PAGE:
About The Times Media Company
The Times Media Company is a vital and integral part of the Northwest Indiana Region. We are the number one source of news and information and pledge to not only be the first to bring you news through our online platforms, but also to be the best at taking you deeper into the stories that matter in your lives through all our products. From our daily print newspaper to specialty publications to online and mobile sites we connect people with content that informs, entertains and engages; more than just local content, but content that is important to local people.
The Times’ community includes seven counties in Northwest Indiana and the southeast Chicago suburbs. It is an area rich with ethnic heritage and abundant natural resources, including Lake Michigan, but rife with the problems of an urban area.
It is a region of 51 towns and cities, each with its own government and schools, each with unique opportunities and problems. Steel is the region’s prime employer.
The Times’ challenge is to serve such a diverse and balkanized community. It does so by producing nine daily geographically zoned editions, providing both a regional news report and the depth and flavor of a hometown newspaper. The Times’ franchise is local news, local advertising, and local community service.
History of the community
In the late 1800s, a sandy area along Lake Michigan south of Chicago gave way to development of "the Calumet Region." Beginning with U. S. Steel Corp. construction of steel mills in 1906, the Gary Land Co. was formed to design the area’s first town.
Immigrants, mostly of eastern European origin, flocked there, now the city of Gary. Others followed, building steel mills, lumber yards, grain storage and ultimately refineries. As industry and business grew, the work force swelled and added communities developed. In time, a vast area south of Gary known as "the Grand Kankakee Marsh," a favorite hunting ground for Teddy Roosevelt, was drained to capture space for added housing and farms.
History of the newspaper
The Times of Northwest Indiana was founded on June 18, 1906, as The Lake County Times. Its founder, Simon McHie, was a native of a small town along the Niagara River in Canada.
In 1933, the name of the newspaper was changed to The Hammond Times with its central mission to cover Hammond and its neighboring communities of East Chicago and Whiting with an afternoon daily newspaper. Its offices were located in downtown Hammond.
Ownership of The Hammond Times continued in the McHie family until May 1962 when the newspaper was sold to Robert S. Howard, founder of Howard Publications. In 1967, with the addition of a south Lake County bureau, the newspaper’s name was changed to The Times.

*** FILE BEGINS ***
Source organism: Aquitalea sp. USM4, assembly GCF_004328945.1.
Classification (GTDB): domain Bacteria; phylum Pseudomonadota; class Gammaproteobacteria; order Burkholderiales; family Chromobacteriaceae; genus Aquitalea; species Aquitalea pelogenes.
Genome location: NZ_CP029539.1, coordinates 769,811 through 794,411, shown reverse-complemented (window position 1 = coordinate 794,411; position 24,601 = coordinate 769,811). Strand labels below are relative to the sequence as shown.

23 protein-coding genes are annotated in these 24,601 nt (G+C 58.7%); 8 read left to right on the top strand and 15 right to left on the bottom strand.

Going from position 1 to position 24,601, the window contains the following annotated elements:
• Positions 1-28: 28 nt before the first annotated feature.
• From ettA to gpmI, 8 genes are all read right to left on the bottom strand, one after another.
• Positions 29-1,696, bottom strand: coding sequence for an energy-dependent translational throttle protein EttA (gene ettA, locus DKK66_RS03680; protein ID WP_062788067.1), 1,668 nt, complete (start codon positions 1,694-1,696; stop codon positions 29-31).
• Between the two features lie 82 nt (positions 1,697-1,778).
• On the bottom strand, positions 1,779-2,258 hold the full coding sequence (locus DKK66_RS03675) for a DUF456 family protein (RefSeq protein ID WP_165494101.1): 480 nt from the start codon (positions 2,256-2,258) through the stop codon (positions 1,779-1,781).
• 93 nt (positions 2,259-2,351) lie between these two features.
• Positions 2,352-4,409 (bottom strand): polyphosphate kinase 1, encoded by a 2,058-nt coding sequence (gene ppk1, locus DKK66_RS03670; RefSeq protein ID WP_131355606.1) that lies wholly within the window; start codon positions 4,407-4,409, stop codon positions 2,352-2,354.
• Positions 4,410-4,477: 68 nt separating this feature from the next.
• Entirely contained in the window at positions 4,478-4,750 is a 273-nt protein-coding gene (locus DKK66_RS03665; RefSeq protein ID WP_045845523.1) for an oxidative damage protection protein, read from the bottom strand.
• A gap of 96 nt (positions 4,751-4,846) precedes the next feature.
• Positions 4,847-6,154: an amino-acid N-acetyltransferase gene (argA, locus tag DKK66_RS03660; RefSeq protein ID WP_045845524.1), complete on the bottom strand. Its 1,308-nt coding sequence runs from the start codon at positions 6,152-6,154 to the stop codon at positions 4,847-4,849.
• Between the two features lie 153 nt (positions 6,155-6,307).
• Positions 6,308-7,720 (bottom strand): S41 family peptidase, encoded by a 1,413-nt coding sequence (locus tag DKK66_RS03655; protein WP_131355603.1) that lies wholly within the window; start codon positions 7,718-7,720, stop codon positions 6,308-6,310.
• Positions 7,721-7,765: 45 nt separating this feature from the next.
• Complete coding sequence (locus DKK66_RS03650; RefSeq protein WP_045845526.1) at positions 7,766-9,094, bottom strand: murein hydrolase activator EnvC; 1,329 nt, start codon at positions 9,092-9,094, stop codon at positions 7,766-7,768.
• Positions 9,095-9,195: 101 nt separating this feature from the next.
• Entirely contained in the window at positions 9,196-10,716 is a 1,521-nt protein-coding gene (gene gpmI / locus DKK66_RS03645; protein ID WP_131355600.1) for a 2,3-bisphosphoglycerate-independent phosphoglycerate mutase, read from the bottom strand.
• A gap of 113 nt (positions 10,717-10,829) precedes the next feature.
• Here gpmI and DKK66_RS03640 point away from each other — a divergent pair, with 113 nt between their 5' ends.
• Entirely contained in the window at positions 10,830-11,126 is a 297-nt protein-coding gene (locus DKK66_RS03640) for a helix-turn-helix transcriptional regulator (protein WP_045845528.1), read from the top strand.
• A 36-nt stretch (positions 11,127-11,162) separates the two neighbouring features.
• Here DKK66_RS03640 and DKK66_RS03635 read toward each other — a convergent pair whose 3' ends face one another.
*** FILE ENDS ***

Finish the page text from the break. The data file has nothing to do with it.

In 1989, the newspaper moved its offices to Munster, a suburb south of Hammond. Using new printing technologies and switching to morning publication, The Times began introduction of nine daily editions tailored to serve readers in geographic areas within Northwest Indiana and southeast suburban Chicago.
The Times was acquired by Lee Enterprises (NYSE: LEE) in April 2002.
The Times serves readers in two states, seven counties and 51 communities.
The Times is the second largest of Indiana’s 76 daily newspapers, the Indianapolis Star being the largest.
With nine editions, The Times can process as many as 200 pages for a 72-page daily newspaper by zoning news, sports, community news and advertising. We serve readers through four "super zones" and nine news and advertising mini-zones.
What sets us apart from others
The Times zones heavily for varied levels of presentation:
Community news, most often the domain of weekly newspapers.
Everyday local news
In-depth analysis and topical centerpiece reports.
Impact or major project reporting that most often results in making a difference in some aspect of the community.
The Times also zones advertising to accommodate local "mom and pop" neighborhood businesses.
In addition, the location of full-service offices in the four primary geographic areas of The Times market puts its staff into those areas and, in turn, makes The Times accessible to readers in their communities. It is The Times’ philosophy that its staff should be connected to the community.
While zoned editions provide readers the depth of a hometown news report, a Region Page also gives them a digested report with news briefs from other parts of the greater Northwest Indiana region in which they live, work and play.